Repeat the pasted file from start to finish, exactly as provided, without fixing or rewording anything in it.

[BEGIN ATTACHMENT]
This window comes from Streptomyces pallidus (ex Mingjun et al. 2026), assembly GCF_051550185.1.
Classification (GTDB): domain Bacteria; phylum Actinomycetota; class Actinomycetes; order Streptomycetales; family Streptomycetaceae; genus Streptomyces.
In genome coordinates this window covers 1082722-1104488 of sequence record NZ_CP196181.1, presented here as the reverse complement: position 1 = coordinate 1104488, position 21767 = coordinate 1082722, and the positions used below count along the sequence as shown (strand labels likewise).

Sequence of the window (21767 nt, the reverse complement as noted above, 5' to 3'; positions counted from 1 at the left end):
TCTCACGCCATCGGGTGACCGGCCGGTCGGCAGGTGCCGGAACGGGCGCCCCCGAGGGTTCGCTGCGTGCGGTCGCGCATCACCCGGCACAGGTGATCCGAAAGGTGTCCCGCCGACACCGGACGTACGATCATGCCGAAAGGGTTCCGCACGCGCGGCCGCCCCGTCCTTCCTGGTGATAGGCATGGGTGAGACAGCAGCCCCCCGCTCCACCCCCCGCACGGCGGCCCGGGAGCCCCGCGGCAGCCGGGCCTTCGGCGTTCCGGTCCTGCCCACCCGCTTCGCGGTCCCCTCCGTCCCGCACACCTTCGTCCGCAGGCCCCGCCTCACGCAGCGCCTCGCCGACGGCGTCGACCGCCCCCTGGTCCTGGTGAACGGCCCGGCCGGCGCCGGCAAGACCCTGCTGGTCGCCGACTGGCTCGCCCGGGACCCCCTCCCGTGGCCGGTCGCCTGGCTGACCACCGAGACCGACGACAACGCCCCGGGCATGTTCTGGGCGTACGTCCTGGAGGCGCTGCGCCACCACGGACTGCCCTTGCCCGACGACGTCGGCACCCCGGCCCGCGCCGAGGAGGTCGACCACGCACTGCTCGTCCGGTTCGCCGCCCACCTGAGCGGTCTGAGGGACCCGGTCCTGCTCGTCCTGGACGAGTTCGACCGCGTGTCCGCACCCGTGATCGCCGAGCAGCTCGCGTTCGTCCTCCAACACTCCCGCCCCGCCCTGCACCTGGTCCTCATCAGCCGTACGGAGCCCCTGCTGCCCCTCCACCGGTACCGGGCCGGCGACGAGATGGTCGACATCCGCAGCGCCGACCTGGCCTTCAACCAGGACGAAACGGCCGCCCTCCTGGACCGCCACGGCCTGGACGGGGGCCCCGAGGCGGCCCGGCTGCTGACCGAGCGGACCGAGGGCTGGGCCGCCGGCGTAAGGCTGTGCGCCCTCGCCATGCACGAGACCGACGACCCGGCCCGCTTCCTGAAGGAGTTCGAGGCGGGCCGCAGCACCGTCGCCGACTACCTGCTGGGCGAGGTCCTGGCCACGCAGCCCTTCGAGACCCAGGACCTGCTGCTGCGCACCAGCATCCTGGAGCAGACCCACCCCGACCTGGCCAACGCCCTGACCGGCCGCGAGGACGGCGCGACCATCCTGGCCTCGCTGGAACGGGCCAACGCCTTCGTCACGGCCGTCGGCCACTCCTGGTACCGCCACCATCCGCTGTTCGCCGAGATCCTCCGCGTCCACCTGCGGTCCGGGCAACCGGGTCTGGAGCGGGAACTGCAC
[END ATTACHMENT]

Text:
This window comes from Streptomyces pallidus (ex Mingjun et al. 2026), assembly GCF_051550185.1.
Classification (GTDB): domain Bacteria; phylum Actinomycetota; class Actinomycetes; order Streptomycetales; family Streptomycetaceae; genus Streptomyces.
In genome coordinates this window covers 1082722-1104488 of sequence record NZ_CP196181.1, presented here as the reverse complement: position 1 = coordinate 1104488, position 21767 = coordinate 1082722, and the positions used below count along the sequence as shown (strand labels likewise).

Sequence of the window (21767 nt, the reverse complement as noted above, 5' to 3'; positions counted from 1 at the left end):
TCTCACGCCATCGGGTGACCGGCCGGTCGGCAGGTGCCGGAACGGGCGCCCCCGAGGGTTCGCTGCGTGCGGTCGCGCATCACCCGGCACAGGTGATCCGAAAGGTGTCCCGCCGACACCGGACGTACGATCATGCCGAAAGGGTTCCGCACGCGCGGCCGCCCCGTCCTTCCTGGTGATAGGCATGGGTGAGACAGCAGCCCCCCGCTCCACCCCCCGCACGGCGGCCCGGGAGCCCCGCGGCAGCCGGGCCTTCGGCGTTCCGGTCCTGCCCACCCGCTTCGCGGTCCCCTCCGTCCCGCACACCTTCGTCCGCAGGCCCCGCCTCACGCAGCGCCTCGCCGACGGCGTCGACCGCCCCCTGGTCCTGGTGAACGGCCCGGCCGGCGCCGGCAAGACCCTGCTGGTCGCCGACTGGCTCGCCCGGGACCCCCTCCCGTGGCCGGTCGCCTGGCTGACCACCGAGACCGACGACAACGCCCCGGGCATGTTCTGGGCGTACGTCCTGGAGGCGCTGCGCCACCACGGACTGCCCTTGCCCGACGACGTCGGCACCCCGGCCCGCGCCGAGGAGGTCGACCACGCACTGCTCGTCCGGTTCGCCGCCCACCTGAGCGGTCTGAGGGACCCGGTCCTGCTCGTCCTGGACGAGTTCGACCGCGTGTCCGCACCCGTGATCGCCGAGCAGCTCGCGTTCGTCCTCCAACACTCCCGCCCCGCCCTGCACCTGGTCCTCATCAGCCGTACGGAGCCCCTGCTGCCCCTCCACCGGTACCGGGCCGGCGACGAGATGGTCGACATCCGCAGCGCCGACCTGGCCTTCAACCAGGACGAAACGGCCGCCCTCCTGGACCGCCACGGCCTGGACGGGGGCCCCGAGGCGGCCCGGCTGCTGACCGAGCGGACCGAGGGCTGGGCCGCCGGCGTAAGGCTGTGCGCCCTCGCCATGCACGAGACCGACGACCCGGCCCGCTTCCTGAAGGAGTTCGAGGCGGGCCGCAGCACCGTCGCCGACTACCTGCTGGGCGAGGTCCTGGCCACGCAGCCCTTCGAGACCCAGGACCTGCTGCTGCGCACCAGCATCCTGGAGCAGACCCACCCCGACCTGGCCAACGCCCTGACCGGCCGCGAGGACGGCGCGACCATCCTGGCCTCGCTGGAACGGGCCAACGCCTTCGTCACGGCCGTCGGCCACTCCTGGTACCGCCACCATCCGCTGTTCGCCGAGATCCTCCGCGTCCACCTGCGGTCCGGGCAACCGGGTCTGGAGCGGGAACTGCAC